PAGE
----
Conferences

by Nicole Barbaro, PhD, Sr. Communications Content Manager, WGU Labs

The cost of a four-year degree continues to soar, more than doubling in the 21st century alone to reach the current average cost of more than $35,000 per year. Unsurprisingly, students are questioning whether the cost is worth it. A 2021 survey report from Third Way and New America reports that 65% of students think that higher education is no longer worth the cost. And data shared by Michael Itzkowitz of Third Way during Western Governors University’s (WGU) SXSW EDU session showed that many institutions are graduating students with four-year degrees who earn less than the average high school graduate. 

In other words, not all education institutions are holding up their end of the bargain.

Fortunately, the post-secondary education ecosystem contains more pathways to opportunity for students than ever before, and higher education leaders at SXSW EDU last week took note of this development, with career and educational pathways taking up considerable space on the conference programing. 

Each year increasing options for credentials, micro-programs, upskilling, bootcamps, and certifications, and more become common, most of which are available online with flexible schedules. And the perception of these diverse educational pathways continues to move in a positive direction – an encouraging development for students considering alternative options to four-year degrees. 

A forthcoming survey by American Student Assistance (ASA) and Jobs for the Future (JFF) presented at SXSW EDU shows that 81% of employers agree that organizations should hire based on skills rather than degrees. And upwards of 55% of employers are happy to actually hire those who have completed “emerging educational models” that include competency-based education programs, like those offered at WGU, hybrid college programs, or online certification courses.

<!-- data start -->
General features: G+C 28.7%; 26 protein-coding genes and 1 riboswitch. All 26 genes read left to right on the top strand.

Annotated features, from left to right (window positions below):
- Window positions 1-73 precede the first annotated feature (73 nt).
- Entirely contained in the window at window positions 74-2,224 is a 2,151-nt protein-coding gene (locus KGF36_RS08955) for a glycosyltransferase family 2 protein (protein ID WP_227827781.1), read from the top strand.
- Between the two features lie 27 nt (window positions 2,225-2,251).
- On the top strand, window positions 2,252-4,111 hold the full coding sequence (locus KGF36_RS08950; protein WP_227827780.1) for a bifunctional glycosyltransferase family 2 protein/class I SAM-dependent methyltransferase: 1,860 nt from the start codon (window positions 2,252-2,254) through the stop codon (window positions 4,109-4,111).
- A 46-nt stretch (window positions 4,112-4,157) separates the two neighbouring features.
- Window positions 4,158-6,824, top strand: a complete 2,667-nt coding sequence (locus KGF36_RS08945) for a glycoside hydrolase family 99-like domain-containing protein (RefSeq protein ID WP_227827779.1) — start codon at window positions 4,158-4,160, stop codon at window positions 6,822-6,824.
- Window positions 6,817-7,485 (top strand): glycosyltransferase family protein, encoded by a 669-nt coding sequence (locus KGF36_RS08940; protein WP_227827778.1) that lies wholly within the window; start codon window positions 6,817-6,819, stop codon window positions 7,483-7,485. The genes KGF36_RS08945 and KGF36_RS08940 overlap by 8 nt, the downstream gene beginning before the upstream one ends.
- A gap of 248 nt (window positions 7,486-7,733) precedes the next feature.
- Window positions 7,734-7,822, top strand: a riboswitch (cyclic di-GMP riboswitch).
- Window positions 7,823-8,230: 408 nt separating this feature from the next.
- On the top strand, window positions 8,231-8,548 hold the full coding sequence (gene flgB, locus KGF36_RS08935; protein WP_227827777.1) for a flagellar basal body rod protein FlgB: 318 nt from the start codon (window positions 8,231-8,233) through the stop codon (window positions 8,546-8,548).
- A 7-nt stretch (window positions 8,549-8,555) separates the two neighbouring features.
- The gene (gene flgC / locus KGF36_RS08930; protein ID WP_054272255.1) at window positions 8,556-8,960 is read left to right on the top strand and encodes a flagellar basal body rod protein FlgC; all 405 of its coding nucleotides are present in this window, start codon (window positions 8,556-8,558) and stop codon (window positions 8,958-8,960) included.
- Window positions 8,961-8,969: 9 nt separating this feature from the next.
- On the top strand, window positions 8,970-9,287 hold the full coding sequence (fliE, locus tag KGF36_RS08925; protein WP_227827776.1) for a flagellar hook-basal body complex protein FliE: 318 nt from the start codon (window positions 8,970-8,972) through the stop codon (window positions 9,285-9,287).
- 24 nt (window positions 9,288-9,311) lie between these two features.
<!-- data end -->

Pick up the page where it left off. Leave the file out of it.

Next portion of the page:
Although the perception of diverse educational pathways is generally positive, there remains a stigma associated with pursuing non-traditional education pathways. As Jean Eddy of ASA noted at SXSW EDU, “The majority of parents will feel like they failed if their children don’t attend college.”

Moreover, whereas non-traditional education pathways typically offer greater flexibility, especially for working learners, and are nearly always more economically feasible for students, learners often feel that they will miss out on the social experience of a four-year degree program.

So what should the post-secondary future look like? It’s not prudent to throw the baby out with bathwater. Rather, we must design models and systems that get students on the right educational pathway that most appropriately aligns with their goals. We must also focus on building rich learner-centered communities within and across the various pathways so learners don’t miss out on the social aspects that are crucial to learning. Fortunately, there are many emerging solutions to these problems. 

 

Getting Advising Right